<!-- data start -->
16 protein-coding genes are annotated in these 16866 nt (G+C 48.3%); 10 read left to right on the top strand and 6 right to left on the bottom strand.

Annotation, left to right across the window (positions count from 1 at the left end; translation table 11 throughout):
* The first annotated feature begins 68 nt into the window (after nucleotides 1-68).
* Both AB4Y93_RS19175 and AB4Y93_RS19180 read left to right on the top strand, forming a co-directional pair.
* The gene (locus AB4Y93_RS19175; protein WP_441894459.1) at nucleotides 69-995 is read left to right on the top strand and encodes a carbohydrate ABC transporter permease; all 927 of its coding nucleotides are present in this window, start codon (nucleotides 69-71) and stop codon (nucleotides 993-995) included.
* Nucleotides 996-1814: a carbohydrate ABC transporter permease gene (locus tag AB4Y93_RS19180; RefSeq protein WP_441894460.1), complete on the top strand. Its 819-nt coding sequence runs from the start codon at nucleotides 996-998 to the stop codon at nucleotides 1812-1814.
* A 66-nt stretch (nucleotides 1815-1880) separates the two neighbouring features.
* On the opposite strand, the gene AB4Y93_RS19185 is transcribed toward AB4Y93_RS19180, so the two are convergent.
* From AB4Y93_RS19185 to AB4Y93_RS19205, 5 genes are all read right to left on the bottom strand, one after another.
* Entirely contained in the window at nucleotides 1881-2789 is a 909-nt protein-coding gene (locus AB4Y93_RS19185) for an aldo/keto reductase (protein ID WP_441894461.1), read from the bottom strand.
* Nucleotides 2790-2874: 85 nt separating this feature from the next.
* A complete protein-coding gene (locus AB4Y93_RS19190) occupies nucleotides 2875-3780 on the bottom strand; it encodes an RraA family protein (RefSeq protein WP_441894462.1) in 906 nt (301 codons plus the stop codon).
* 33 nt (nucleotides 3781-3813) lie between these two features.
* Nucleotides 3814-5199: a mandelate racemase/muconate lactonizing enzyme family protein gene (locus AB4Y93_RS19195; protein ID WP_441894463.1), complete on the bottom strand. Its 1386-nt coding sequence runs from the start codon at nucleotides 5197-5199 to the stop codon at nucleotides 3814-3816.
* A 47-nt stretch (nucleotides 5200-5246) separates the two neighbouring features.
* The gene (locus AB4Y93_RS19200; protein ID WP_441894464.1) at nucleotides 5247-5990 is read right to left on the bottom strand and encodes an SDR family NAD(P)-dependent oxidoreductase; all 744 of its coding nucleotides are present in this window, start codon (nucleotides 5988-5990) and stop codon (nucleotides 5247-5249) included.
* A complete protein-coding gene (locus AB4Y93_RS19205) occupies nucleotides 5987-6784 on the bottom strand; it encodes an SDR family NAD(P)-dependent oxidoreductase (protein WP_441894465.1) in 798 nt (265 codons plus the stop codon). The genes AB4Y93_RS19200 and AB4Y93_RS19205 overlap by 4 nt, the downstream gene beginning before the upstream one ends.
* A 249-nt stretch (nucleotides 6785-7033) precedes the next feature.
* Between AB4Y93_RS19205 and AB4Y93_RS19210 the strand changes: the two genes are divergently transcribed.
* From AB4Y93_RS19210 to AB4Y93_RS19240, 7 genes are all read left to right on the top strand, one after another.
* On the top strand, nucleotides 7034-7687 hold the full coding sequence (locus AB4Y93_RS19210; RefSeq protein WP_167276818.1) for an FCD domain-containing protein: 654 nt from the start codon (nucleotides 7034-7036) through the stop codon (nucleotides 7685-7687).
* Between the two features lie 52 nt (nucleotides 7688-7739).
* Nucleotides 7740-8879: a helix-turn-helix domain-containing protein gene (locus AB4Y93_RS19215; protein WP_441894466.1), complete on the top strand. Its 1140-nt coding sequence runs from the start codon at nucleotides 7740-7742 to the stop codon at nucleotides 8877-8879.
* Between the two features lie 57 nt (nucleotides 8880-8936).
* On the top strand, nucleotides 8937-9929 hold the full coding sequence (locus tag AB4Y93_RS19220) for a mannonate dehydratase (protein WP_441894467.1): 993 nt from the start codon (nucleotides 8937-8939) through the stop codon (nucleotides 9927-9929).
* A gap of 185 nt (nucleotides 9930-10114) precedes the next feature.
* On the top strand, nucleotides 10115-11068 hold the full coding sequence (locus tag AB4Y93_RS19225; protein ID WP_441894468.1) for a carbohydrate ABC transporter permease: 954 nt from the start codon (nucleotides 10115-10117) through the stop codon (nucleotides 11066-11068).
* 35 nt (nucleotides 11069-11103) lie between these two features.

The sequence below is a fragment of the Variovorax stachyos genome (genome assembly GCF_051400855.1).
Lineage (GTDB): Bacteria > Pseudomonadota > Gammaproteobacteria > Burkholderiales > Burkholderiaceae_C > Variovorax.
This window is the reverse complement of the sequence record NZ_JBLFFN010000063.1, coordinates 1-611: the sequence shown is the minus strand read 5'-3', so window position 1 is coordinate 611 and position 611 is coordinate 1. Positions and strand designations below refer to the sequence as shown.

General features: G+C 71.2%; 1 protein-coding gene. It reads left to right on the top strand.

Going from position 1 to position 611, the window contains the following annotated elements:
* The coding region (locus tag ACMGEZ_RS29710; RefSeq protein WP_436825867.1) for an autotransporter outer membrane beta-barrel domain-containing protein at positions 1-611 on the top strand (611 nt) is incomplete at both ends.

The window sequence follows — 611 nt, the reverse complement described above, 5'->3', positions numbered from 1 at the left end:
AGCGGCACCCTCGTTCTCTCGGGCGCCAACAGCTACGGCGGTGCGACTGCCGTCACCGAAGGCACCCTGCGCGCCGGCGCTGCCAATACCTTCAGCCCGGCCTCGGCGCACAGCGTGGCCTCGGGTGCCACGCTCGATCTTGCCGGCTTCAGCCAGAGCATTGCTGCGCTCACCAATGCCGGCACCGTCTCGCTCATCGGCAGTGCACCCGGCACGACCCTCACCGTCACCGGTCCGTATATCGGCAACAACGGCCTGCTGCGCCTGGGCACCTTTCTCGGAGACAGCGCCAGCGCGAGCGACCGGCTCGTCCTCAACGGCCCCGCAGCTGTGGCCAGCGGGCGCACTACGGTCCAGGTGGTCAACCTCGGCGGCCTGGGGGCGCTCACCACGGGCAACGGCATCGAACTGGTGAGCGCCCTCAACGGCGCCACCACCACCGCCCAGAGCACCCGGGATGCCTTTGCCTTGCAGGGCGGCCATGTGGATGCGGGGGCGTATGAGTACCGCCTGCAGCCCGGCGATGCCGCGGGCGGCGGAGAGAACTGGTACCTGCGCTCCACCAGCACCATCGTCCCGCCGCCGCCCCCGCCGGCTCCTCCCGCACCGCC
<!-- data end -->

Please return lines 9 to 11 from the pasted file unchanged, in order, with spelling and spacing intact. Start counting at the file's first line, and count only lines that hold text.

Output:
* From AB4Y93_RS19185 to AB4Y93_RS19205, 5 genes are all read right to left on the bottom strand, one after another.
* Entirely contained in the window at nucleotides 1881-2789 is a 909-nt protein-coding gene (locus AB4Y93_RS19185) for an aldo/keto reductase (protein ID WP_441894461.1), read from the bottom strand.
* Nucleotides 2790-2874: 85 nt separating this feature from the next.